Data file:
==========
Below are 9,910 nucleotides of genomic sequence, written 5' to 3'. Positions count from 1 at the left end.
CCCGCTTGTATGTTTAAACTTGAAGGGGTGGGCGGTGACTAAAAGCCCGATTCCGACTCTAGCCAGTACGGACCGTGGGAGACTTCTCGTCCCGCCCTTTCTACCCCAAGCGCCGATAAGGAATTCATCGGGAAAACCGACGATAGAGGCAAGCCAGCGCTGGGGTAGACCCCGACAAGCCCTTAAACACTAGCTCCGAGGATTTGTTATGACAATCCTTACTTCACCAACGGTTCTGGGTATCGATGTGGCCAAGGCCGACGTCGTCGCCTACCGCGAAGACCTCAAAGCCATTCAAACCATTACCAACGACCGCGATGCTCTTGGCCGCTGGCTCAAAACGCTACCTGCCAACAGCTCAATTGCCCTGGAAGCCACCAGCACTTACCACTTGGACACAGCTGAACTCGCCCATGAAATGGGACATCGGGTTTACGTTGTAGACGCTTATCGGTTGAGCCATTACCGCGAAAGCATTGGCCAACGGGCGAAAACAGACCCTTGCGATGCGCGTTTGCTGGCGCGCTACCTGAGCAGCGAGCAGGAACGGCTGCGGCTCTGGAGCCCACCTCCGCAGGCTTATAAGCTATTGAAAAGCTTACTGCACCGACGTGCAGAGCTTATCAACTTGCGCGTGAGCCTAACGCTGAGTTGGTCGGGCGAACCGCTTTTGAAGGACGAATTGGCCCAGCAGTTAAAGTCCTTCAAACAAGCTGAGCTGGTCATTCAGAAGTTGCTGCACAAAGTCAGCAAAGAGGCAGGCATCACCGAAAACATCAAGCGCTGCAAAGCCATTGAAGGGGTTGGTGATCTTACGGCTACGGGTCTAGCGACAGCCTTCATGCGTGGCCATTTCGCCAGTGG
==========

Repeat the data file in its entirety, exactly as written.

Below are 9,910 nucleotides of genomic sequence, written 5' to 3'. Positions count from 1 at the left end.
CCCGCTTGTATGTTTAAACTTGAAGGGGTGGGCGGTGACTAAAAGCCCGATTCCGACTCTAGCCAGTACGGACCGTGGGAGACTTCTCGTCCCGCCCTTTCTACCCCAAGCGCCGATAAGGAATTCATCGGGAAAACCGACGATAGAGGCAAGCCAGCGCTGGGGTAGACCCCGACAAGCCCTTAAACACTAGCTCCGAGGATTTGTTATGACAATCCTTACTTCACCAACGGTTCTGGGTATCGATGTGGCCAAGGCCGACGTCGTCGCCTACCGCGAAGACCTCAAAGCCATTCAAACCATTACCAACGACCGCGATGCTCTTGGCCGCTGGCTCAAAACGCTACCTGCCAACAGCTCAATTGCCCTGGAAGCCACCAGCACTTACCACTTGGACACAGCTGAACTCGCCCATGAAATGGGACATCGGGTTTACGTTGTAGACGCTTATCGGTTGAGCCATTACCGCGAAAGCATTGGCCAACGGGCGAAAACAGACCCTTGCGATGCGCGTTTGCTGGCGCGCTACCTGAGCAGCGAGCAGGAACGGCTGCGGCTCTGGAGCCCACCTCCGCAGGCTTATAAGCTATTGAAAAGCTTACTGCACCGACGTGCAGAGCTTATCAACTTGCGCGTGAGCCTAACGCTGAGTTGGTCGGGCGAACCGCTTTTGAAGGACGAATTGGCCCAGCAGTTAAAGTCCTTCAAACAAGCTGAGCTGGTCATTCAGAAGTTGCTGCACAAAGTCAGCAAAGAGGCAGGCATCACCGAAAACATCAAGCGCTGCAAAGCCATTGAAGGGGTTGGTGATCTTACGGCTACGGGTCTAGCGACAGCCTTCATGCGTGGCCATTTCGCCAGTGG